by Alexandra Haskell

G-Technology G-DOCK ev with Thunderbolt Review

The G-Dock ev with Thunderbolt is designed for heavy media users needing high performance transfer speeds and the ability to work on digital content efficiently. The G-Dock is a one of a kind dual-bay storage system and ships with two G-Drive ev hard drives that are dual purpose. Plug the cartridge-esque hard drives into the G-Dock to experience the high performance Thunderbolt interface. Take the drives out and connect via USB 3.0 for fast portable drive access. While the G-Dock ev is built around on-the-go Mac users who need portable storage at the desk and on the go, the ev also offers flexibility for unique workflows like production workflows that require the frequent sharing of large file sets. 

Each G-Drive ev USB 3.0 hard drive that comes with the G-Dock is 1TB and has transfer speeds up to 136MB/s. Street pricing is $655 at the time of this review, which includes two 1TB portable hard drives and a 3 year limited warranty. Additional 1TB HDD units carry a street price of $180. 


  • Comes with:
    • G-DOCK device with Thunderbolt
    • 2x 1TB G-Drive ev USB 3.0 hard drives
    • 2 USB 3.0 cables
    • Thunderbolt cable
    • Universal AC power supply
  • Storage Capacity: 2TB (total between the two HDDs)
  • Dimensions: 7.87" x 5.12" x 3.54"
  • Weight: 5.87 lbs
  • Type: SATA III
  • Drive Speed: 7200 RPM
  • Write Speed: up to 250 MB/s
  • Cooling fan
  • 3 year limited warranty

Design and Build

The G-Dock ev with Thunderbolt is built to integrate well with Mac users with its aluminum body and polished design. The drive caddies have high quality feel to them, and perforated sides allow for ventilation and give it a stylish, rugged look. Light up notifications display when each drive is slid into the G-Dock with a gratifying click. The docking station itself is also very durable, with active cooling via a fan on the rear of the unit. 

The backside of the G-Dock has 2 Thunderbolt connections, the G-Tech logo, lock port and power button. The hard drives themselves also look pretty sleek with their aluminum enclosures that are rigid and secure. The only down side is the drives ship with plastic covers for the SATA ports, which will certainly get lost. The ports are recessed though so it's probably not a huge deal. Each drive also has a USB 3.0 port for direct conenction outside of the ev enclosure.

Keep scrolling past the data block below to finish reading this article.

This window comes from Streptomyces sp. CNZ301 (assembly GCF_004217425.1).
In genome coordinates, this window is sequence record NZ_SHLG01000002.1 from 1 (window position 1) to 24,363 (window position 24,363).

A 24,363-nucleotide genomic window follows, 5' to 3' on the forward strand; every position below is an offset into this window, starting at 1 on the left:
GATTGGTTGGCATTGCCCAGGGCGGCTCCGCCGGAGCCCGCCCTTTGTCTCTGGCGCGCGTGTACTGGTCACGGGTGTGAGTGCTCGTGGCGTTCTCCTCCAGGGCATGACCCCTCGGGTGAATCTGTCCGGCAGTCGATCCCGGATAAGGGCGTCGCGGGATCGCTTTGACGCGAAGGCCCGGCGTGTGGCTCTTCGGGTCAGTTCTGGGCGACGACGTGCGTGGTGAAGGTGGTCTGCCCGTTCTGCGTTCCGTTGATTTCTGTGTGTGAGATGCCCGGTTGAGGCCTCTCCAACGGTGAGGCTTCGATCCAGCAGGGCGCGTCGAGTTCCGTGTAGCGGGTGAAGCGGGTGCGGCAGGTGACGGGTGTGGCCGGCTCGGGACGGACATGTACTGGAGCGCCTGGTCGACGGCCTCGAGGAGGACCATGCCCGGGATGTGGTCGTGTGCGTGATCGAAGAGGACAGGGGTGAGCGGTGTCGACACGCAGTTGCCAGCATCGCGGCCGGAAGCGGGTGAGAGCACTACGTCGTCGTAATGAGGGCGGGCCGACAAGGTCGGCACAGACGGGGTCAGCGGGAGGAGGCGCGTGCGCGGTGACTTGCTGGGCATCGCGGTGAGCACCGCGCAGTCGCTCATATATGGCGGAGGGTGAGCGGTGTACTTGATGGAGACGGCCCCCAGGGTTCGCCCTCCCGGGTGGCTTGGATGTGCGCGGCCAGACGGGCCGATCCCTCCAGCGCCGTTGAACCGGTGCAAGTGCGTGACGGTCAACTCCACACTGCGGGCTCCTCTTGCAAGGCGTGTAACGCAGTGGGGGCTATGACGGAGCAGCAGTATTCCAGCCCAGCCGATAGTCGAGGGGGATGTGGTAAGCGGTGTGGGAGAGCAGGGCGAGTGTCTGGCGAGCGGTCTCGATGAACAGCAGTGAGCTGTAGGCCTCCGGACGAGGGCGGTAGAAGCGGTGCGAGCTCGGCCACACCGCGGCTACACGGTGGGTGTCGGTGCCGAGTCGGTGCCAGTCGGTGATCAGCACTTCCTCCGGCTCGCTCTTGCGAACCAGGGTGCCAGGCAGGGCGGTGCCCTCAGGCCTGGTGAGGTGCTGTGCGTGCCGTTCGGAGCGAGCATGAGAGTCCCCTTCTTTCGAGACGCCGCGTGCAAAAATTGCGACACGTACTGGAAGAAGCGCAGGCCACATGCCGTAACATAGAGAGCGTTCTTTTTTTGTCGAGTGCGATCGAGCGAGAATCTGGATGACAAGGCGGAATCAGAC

To test the G-DOCK ev, we measured bandwidth over Thunderbolt connected to a mid-2013 Apple MacBook Air using the Blackmagic Disk Speed Test with a 5GB test file. We tested the single cartridge and again with both drives in RAID0. Single cartridge results showed 118.3MB/s read and 119.3MB/s write speeds. Since there are no real competitors with this unique product, we have stacked up the performance of the hard drives against the G-Drive mini previously reviewed. The G-Drive mini has comparable performance, measuring 127.6MB/s and 121.2MB/s read/write speeds. 

When testing the G-Dock ev with both disks in RAID0, we saw read and write speeds of 233.9MB/s and 241.9MB/s respectively. There are few use cases where RAID0 in this device actually makes sense, but this test shows the top-end of what could be expected in a two bay ev. Clearly HGST continues to differentiate from a performance perspective by continuing to leverage 7,200 RPM hard drives inside, where many portables have dropped to lower-cost 5K HDDs. 


The G-Dock ev with Thunderbolt is designed for the digital media professional dealing with a heavy load of digital content in multiple locations. Each hard drive, with a 1TB capacity and 7,200 RPM spindle speed, showed outstanding performance in our testing. The ev enclosure and the drive enclosures are both extremely well-built, but we'd expect nothing less form the HGST G-Technology family. 

From a usability perspective, the system itself is unique, so it's difficult to compare to other solutions in the market. Comparing to individual portable hard drive, the ev is more elegant with the cartridge element, making it easier and faster to swap drives around. On the other hand the drives all look the same, so playing with a stack of these on a desk will get confusing without a labeling scheme. Because of that potential confusion, it's also probably best to use these drives individually, rather than in RAID. When compared to a more typical desktop DAS desktop solution, the ev offers less direct connected capacity, but wins in flexibility. 

Overall, the G-Dock ev is going to be one of those things that when you see it as a creative professional it will either make a ton of sense for a particular workflow or it won't. We can't recommend everyone go out and buy one immediately, but for those professionals who routinely want to work with their file sets in the office, multiple offices, or they have to physically ship drives around frequently, this solution may be a perfect fit. 


  • Superior design
  • High transfer speeds when both drives are running
  • Thunderbolt connectivity


  • Limited to 2 bays for now
  • Could use an easy way to visually differentiate between drives

Bottom line

The G-Dock ev with Thunderbolt offers a unique solution for digital media professionals seeking rapid transfers and a clean integration with Mac, both visually and functionally. This product is a one-stop-shop for portable storage, flexibility for unique workflows, and performance.

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